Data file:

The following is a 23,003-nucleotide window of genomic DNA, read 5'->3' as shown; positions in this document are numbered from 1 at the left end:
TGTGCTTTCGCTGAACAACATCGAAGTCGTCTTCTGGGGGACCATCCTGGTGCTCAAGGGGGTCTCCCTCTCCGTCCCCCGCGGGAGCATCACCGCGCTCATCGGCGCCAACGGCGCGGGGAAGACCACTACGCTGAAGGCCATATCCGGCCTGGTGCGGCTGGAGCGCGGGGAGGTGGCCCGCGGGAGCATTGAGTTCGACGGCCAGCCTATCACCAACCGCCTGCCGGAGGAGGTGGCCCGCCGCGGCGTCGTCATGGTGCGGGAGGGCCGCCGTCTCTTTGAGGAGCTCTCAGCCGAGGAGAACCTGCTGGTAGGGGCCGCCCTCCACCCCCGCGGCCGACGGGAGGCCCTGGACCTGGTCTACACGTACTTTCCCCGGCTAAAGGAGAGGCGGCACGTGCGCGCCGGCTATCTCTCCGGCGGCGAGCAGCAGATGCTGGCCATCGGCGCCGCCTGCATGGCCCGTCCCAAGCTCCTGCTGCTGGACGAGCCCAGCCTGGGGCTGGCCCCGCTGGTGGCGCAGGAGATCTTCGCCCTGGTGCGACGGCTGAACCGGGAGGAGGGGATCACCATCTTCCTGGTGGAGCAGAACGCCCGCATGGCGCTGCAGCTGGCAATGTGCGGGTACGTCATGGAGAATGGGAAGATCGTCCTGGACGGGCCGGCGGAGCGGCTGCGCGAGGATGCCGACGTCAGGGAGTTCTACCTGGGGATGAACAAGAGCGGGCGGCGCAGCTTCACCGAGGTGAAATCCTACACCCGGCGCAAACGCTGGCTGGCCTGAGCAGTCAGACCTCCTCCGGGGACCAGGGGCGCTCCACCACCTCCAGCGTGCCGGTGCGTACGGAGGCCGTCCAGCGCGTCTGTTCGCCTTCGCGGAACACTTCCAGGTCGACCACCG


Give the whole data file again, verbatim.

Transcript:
The following is a 23,003-nucleotide window of genomic DNA, read 5'->3' as shown; positions in this document are numbered from 1 at the left end:
TGTGCTTTCGCTGAACAACATCGAAGTCGTCTTCTGGGGGACCATCCTGGTGCTCAAGGGGGTCTCCCTCTCCGTCCCCCGCGGGAGCATCACCGCGCTCATCGGCGCCAACGGCGCGGGGAAGACCACTACGCTGAAGGCCATATCCGGCCTGGTGCGGCTGGAGCGCGGGGAGGTGGCCCGCGGGAGCATTGAGTTCGACGGCCAGCCTATCACCAACCGCCTGCCGGAGGAGGTGGCCCGCCGCGGCGTCGTCATGGTGCGGGAGGGCCGCCGTCTCTTTGAGGAGCTCTCAGCCGAGGAGAACCTGCTGGTAGGGGCCGCCCTCCACCCCCGCGGCCGACGGGAGGCCCTGGACCTGGTCTACACGTACTTTCCCCGGCTAAAGGAGAGGCGGCACGTGCGCGCCGGCTATCTCTCCGGCGGCGAGCAGCAGATGCTGGCCATCGGCGCCGCCTGCATGGCCCGTCCCAAGCTCCTGCTGCTGGACGAGCCCAGCCTGGGGCTGGCCCCGCTGGTGGCGCAGGAGATCTTCGCCCTGGTGCGACGGCTGAACCGGGAGGAGGGGATCACCATCTTCCTGGTGGAGCAGAACGCCCGCATGGCGCTGCAGCTGGCAATGTGCGGGTACGTCATGGAGAATGGGAAGATCGTCCTGGACGGGCCGGCGGAGCGGCTGCGCGAGGATGCCGACGTCAGGGAGTTCTACCTGGGGATGAACAAGAGCGGGCGGCGCAGCTTCACCGAGGTGAAATCCTACACCCGGCGCAAACGCTGGCTGGCCTGAGCAGTCAGACCTCCTCCGGGGACCAGGGGCGCTCCACCACCTCCAGCGTGCCGGTGCGTACGGAGGCCGTCCAGCGCGTCTGTTCGCCTTCGCGGAACACTTCCAGGTCGACCACCG